Explosions! Great groaning battle-ships! A lunatic in guy-liner! And that was just the closing five minutes. It’s been a cautious start to Game of Thrones season seven. But, following further, patience-testing re-arranging of the chess pieces, episode two went out in a literal blaze of glory.
Euron Greyjoy – Captain Jack Sparrow, if Johnny Depp was slim, Scandinavian and twice as over the top – was staging a smash and grab raid on close family/ sworn enemies Theon and Yara. Galleons piled into one another, Sand Snakes perished (was it wrong to cheer?), the thrill factor blew through the roof.
With the action came a devastating catharsis. Theon (Alfie Allen) regressed into former-person Reek and legged it overboard, leaving Yara and Ellaria to their unpleasant fate (presumably involving being presented to Cersei with big shiny bow on top). Our minds had been blown, emotions reduced to a smoking pyre.
Is Euron Game of Thrones’s silliest villain yet?
Joffrey was a loathsome wimp, Ramsay a psychopath with a bad haircut. But Euron is something far more familiar – a bonkers villain of the old school. There are no hidden depths to the new ruler of the Iron Islands, unless you count the layers of emo make-up he’s mysteriously acquired this season. He just wants to kill, maim and burn – if he can achieve all three at once, so much the merrier.
Yet, with his latest antics, he has more than earned his place in the show’s rogues’s gallery. Armed with a post-apocalyptic battering ram, he ransacked Theon and Yara’s fleet – as a bonus cutting down the (still annoying) Sand Snakes.
“Give your uncle a kiss,” Euron proceeded to leer at Yara as he charged into action – an aside sure to go down as one of the season’s outstanding one-liners. It was all too much for Theon, still clearly working through his time as Ramsay’s crippled man-servant. Over the side the Prince of the Pyke jumped – a leap with echoes of his vault over the Winterfell battlements with Sansa. That had been the moment Reek was reborn as Theon once again. But who was he now? Also – is Yara Euron’s prisoner or has he merely slit her throat?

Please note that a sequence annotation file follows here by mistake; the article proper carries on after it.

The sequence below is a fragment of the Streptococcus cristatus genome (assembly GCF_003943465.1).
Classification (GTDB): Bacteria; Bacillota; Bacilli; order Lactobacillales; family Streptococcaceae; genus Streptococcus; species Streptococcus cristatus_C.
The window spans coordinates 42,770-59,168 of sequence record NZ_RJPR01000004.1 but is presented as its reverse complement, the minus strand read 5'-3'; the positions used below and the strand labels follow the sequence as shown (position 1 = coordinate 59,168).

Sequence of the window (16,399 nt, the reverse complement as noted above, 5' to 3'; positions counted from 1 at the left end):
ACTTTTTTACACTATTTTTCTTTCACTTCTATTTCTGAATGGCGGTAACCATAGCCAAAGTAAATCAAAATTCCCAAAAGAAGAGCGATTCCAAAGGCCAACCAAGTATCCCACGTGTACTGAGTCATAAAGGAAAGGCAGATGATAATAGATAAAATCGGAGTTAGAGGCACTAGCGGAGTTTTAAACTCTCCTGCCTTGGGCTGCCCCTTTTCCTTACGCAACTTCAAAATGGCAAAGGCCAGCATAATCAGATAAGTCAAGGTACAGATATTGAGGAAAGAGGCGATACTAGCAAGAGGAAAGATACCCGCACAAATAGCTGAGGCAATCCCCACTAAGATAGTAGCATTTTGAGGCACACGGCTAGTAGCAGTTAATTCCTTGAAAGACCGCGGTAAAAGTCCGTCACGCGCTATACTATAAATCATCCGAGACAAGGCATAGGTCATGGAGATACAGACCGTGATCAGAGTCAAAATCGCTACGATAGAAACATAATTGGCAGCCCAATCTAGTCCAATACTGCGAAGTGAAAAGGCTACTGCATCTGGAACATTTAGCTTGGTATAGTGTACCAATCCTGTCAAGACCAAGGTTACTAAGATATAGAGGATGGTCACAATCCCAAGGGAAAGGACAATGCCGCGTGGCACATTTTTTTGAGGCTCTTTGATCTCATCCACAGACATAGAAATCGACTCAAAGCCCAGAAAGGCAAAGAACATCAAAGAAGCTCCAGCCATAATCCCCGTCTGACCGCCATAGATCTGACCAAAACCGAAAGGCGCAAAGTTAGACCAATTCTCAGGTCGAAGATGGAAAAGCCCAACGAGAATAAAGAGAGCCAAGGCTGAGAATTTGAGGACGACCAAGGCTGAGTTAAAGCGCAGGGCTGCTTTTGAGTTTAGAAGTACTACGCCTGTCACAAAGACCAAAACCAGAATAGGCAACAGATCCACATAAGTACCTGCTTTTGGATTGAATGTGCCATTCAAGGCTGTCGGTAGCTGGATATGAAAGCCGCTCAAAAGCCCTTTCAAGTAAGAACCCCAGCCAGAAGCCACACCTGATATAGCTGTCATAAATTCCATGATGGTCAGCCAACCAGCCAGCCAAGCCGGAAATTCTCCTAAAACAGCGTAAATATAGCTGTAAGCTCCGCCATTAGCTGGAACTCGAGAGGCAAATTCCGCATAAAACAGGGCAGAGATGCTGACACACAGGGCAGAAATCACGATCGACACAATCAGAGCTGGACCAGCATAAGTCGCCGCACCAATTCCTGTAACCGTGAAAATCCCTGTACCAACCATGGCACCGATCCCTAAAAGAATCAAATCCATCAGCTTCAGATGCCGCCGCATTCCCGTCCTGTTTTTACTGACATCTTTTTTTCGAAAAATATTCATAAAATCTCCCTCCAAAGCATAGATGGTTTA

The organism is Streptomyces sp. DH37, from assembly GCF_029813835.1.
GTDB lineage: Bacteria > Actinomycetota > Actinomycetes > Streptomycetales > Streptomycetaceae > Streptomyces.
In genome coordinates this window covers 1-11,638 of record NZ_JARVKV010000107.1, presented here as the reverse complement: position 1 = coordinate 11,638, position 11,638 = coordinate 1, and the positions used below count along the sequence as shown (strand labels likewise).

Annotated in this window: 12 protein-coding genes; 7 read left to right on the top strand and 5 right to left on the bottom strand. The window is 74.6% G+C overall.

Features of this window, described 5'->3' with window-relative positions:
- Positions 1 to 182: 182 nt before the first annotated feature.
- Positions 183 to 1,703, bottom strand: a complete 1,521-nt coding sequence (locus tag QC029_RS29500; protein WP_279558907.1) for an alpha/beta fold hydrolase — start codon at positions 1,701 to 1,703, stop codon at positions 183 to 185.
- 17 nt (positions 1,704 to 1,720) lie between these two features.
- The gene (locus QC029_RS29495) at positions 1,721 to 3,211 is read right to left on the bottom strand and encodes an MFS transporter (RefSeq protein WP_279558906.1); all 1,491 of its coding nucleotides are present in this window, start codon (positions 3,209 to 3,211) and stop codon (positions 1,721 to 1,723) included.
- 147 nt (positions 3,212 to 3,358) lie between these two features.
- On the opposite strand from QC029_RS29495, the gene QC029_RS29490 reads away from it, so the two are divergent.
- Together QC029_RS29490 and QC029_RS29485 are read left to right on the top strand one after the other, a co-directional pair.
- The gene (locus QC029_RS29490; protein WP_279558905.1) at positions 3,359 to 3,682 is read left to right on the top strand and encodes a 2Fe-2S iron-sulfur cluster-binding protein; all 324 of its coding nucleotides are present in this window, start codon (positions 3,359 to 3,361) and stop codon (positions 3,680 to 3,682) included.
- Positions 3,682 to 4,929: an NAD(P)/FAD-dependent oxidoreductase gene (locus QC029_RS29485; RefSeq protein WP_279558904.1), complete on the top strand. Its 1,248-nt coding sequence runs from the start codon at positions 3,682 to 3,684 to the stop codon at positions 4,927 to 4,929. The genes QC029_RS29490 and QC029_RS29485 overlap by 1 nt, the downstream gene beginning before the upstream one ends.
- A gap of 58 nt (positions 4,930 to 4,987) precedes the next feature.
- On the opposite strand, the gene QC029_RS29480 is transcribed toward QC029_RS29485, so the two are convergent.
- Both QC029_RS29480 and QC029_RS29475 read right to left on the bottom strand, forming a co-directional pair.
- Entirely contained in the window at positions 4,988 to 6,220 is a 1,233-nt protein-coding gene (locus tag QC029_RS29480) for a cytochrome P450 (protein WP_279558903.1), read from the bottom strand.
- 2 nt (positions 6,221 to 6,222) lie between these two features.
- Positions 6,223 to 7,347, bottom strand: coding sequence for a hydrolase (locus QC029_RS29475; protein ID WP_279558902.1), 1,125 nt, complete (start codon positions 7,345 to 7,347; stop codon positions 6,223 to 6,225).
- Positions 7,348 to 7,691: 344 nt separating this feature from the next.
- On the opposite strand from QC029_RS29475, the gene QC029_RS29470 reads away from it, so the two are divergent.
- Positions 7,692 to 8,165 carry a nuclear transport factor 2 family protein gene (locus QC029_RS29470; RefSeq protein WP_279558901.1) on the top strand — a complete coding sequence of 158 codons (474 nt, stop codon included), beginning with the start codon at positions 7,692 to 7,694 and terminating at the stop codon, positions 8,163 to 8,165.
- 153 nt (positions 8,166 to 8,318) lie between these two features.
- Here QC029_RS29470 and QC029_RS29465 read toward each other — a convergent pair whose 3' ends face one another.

All is far from sunny in Dragonstone.
Daenerys’s return to the family seat and place of her birth, was not quite the jubilee she had anticipated. In a draughty castle, she gravely surveyed a raging storm. Where were the approving crowds, the Targaryen loyalists ready to sweep her back to power?
That the Mother of Dragons (Emilia Clarke) was determined to bring the people onside rather than burn Westeros to the ground with her dragons was testament to her sense of right and wrong (a moral compass that hasn’t always pointed in the correct direction) But that isn’t to suggest she has gone soft and Varys (Conleth Hill), aka most Machiavellian soul in Westeros, bore the brunt of her suspicions. He was a Robert supporter who’d turned on the Baratheons – what was to stop him similarly deserting Daenerys in the event of a more desirable candidate present themselves?
“You wish to know where my loyalties lie…with the people,” said the former Master of Whisperers – who hadn’t sounded this single-minded since bunging Tyrion into that wine crate at the start of season five. This was enough to keep Daenerys onside – but was the show laying groundwork for violent disagreements to come?
After Ed Sheeran, it was time for a surprise cameo from the Lady in Red
Sensitive souls are still haunted by the ginger halfling’s shock appearance last week. Now came another divisive figure with a reputation for making children scream in terror. Exiled by Jon Snow, the Red Woman (Carice van Houten) had fetched up on Daenerys’s doorstep.
She was here at the behest of the Great God of Plot Devices. “I believe you have a role to play…as does the King in the North, Jon Snow,” said Melisandre, a spectacularly unsubtle hint that the Mother of Dragons and the lord of Winterfell might find common cause. “If he does rule the north, he’ll make an excellent ally,” chimed Tyrion (Peter Dinklage), with equal lack of artfulness. A Daenerys–Jon alliance has admittedly long been on the cards – but did Game of Thrones have to spell it out so clunkily? Let’s hope the series rediscovers its flair of understatement as the season continues.
Will Jon Snow bend the knee to the Mother of Dragons?
Daenerys is very much up for an alliance with Jon Snow – albeit on her terms. In Winterfell, Sansa – in her new position as Jon’s neurotic frenemy – warned of a possible Targaryen trap. An alternative perspective was offered by Ser Davos. Dragons breath fire – and fire destroys Walkers. The logic appealed to Snow – but is he risking all by agreeing to a face-to-face meeting with the Mother of Dragons?